The Free University of Brussels (ULB) was accused of being sexist after it asked its female students to wear low-cut dresses for graduation day. It was later forced to apologise.
An email sent round to all medical students informed that makes could wear suits, but women were told: “From an aesthetic point of view it is better for young women to wear a dress or skirt, and a nice revealing neckline.
“Of course, ladies, this advice is not obligatory,” the email added.
The scandal was revealed following the above email that circulated a student’s Facebook page. The response has not been welcoming. “No one has the right to tell you how you should feel in your skin.
“No one has the right to tell you how you dress. Nobody has the right to tell you how to play your role as a woman,” one person wrote, according to the Huffington Post.
Enrique Garcia, employment law consultant for the ELAS Group, on the matter told Lawyer Monthly:
“Whilst dress codes can be gender specific, they should hold equivalence in terms of their smartness, for example, a uniform may require that a man wears a tie whilst a female’s uniform may have a neck scarf or open neck blouse. This is because an open neck blouse is still considered smart on a woman but an open neck on a man may be considered casual. Men and women can be asked to wear different things and it is not unlawful to ask men and women to wear different things as long as that level of equivalence is maintained.
“With that being said, asking a woman to wear something revealing is completely unacceptable and outdated. There are very, very few exceptions that may apply to this rule e.g. models, actresses during specific projects, works etc. Asking women to wear a revealing outfit, especially for aesthetic reasons, during a graduation ceremony is jaw-dropping. These ladies are celebrating their academic achievements – academia is more than aesthetics and a person’s appearance should be the last thing on their minds. Similarly, such a dress code in the workplace will almost certainly be considered discriminatory. It will be a very brave employer who argues that this is reasonable and they will have a steep uphill climb in doing so.
“It is unsurprising that the University has apologised. The further suggestion that the writer of the dress code was a woman would hold little sway in any tribunal – it is not a defence to discrimination that you hold the same protected characteristic as a complainant. Holding a particular protected characteristic does not entitle anyone, least of all an employer, from treating those with the same protected characteristic less favourably than they treat or would treat others without that protected characteristic.”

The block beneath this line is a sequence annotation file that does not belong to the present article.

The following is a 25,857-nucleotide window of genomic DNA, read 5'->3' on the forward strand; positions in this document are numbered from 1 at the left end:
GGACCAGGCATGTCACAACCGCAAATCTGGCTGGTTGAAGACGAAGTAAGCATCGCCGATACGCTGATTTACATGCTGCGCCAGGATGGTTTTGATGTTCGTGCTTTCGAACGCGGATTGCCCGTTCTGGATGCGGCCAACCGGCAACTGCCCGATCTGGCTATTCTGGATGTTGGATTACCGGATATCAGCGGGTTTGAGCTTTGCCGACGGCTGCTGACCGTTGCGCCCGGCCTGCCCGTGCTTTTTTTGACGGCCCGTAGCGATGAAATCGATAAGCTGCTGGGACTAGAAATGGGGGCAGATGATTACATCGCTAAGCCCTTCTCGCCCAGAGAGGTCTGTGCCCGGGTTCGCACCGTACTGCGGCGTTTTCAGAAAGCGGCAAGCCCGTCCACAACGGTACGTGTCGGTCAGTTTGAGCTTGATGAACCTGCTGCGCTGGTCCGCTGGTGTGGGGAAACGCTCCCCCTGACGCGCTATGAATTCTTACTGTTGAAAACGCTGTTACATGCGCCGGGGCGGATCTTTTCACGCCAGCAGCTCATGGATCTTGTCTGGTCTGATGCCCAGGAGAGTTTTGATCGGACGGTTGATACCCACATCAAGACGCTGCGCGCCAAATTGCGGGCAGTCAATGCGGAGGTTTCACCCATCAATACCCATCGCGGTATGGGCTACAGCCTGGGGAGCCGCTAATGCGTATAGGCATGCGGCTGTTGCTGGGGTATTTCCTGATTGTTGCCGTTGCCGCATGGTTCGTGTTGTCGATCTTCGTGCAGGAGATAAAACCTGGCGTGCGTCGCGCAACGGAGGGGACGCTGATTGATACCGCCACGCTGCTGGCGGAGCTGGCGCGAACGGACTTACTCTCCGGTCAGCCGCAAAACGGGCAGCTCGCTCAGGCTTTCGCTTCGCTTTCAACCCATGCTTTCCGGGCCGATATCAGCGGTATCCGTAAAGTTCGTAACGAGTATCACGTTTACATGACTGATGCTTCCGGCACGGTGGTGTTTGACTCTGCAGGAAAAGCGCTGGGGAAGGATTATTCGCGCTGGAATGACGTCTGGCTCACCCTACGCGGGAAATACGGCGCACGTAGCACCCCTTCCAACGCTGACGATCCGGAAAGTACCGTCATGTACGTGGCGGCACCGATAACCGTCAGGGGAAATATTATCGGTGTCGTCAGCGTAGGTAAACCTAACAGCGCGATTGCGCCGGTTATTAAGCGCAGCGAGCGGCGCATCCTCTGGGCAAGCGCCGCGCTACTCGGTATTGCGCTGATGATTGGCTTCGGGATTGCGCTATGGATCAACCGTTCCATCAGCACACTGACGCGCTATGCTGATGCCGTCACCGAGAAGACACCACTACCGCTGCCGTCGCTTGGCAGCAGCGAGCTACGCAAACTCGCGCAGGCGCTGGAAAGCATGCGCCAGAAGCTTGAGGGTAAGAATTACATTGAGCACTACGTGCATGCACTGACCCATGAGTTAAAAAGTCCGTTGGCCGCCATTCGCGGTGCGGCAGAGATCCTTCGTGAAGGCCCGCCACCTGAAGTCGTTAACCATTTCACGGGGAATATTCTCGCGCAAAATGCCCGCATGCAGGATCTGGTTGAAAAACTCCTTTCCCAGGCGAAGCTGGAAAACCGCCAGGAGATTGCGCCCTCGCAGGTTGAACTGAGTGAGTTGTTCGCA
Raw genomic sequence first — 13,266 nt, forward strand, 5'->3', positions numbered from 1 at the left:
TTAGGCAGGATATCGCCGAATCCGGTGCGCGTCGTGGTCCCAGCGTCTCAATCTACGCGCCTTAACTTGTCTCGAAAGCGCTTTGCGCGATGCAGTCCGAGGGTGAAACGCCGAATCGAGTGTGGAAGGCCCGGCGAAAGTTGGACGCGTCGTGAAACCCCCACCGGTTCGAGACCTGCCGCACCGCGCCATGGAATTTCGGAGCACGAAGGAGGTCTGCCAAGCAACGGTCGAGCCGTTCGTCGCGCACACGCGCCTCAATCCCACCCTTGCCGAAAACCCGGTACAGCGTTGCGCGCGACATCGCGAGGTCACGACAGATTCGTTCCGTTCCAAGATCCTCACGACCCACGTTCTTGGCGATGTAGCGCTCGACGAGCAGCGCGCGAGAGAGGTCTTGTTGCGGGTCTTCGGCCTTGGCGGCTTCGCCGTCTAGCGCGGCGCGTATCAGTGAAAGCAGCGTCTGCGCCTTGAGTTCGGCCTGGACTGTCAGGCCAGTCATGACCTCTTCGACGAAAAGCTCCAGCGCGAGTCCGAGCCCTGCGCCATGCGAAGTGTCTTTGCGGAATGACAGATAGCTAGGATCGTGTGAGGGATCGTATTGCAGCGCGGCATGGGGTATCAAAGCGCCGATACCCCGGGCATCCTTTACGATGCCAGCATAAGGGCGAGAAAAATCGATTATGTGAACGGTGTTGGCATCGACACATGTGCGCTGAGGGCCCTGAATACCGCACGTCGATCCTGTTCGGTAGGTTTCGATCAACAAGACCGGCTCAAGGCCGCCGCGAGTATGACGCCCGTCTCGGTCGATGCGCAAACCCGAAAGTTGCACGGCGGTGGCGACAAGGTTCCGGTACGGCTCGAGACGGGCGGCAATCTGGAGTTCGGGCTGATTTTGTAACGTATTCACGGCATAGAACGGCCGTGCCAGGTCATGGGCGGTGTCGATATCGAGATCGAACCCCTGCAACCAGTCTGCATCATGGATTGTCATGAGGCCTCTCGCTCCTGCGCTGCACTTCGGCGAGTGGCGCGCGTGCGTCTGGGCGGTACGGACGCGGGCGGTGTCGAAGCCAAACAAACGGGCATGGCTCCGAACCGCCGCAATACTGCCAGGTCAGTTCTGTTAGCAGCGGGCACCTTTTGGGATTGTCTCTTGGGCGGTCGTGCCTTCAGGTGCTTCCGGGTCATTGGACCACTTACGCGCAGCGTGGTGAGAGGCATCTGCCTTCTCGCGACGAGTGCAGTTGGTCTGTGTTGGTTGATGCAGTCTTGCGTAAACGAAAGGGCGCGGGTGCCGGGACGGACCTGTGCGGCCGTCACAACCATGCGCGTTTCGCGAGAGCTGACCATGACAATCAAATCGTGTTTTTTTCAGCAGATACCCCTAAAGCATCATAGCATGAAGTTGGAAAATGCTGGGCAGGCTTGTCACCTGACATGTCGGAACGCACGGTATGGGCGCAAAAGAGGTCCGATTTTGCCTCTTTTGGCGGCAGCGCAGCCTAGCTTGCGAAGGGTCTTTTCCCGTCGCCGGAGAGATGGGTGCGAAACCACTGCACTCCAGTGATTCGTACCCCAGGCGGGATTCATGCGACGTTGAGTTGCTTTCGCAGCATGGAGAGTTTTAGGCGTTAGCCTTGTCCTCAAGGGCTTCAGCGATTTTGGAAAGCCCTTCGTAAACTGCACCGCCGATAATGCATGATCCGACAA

Clayton Williams, Consultant at Cardiff and London based law firm, Capital Law, had this to say to Lawyer Monthly: “When a Belgian university invited its female graduates to wear a ‘skirt and a nice revealing neckline’ at their graduation ceremony, you might have thought it was a line from an episode of Poirot set in 1920. Given Belgium is the largest producer of comics globally, it was surely lifted from a 1950’s strip?
Alas, there is no such explanation and in a country which recognises three official languages, produced the first newspaper in history and leads the world on gay rights – it makes the degrading objectification of women more surprising.
“What offends most is the clause that generously allows women an opt out to choose their own attire. It beggars belief.
It would be unfair to single out sexists in one country. Women being belittled or threatened with disciplinary proceedings for refusing to wear sexist clothing at work is as common in London as it is in Liege; Antwerp as it is in Andover.
“Stories abound about women being advised to wear more revealing clothing in an attempt to attract male customers; to bleach hair blonde and in the case of Nicola Thorp, being sent home for refusing to wear high heels.
“At a time where the cost of redress, via an employment tribunal, remains prohibitively expensive for individuals subjected to gender and sexual discrimination, we look to institutions such as universities to stamp out all such antiquated behaviour.
“Belgium has had the highest number of women parliamentarian ministers in the world and first elected a women MP in 1921. Such statistics are the real markers of a decent and progressive society. Now that really is worth a headline.”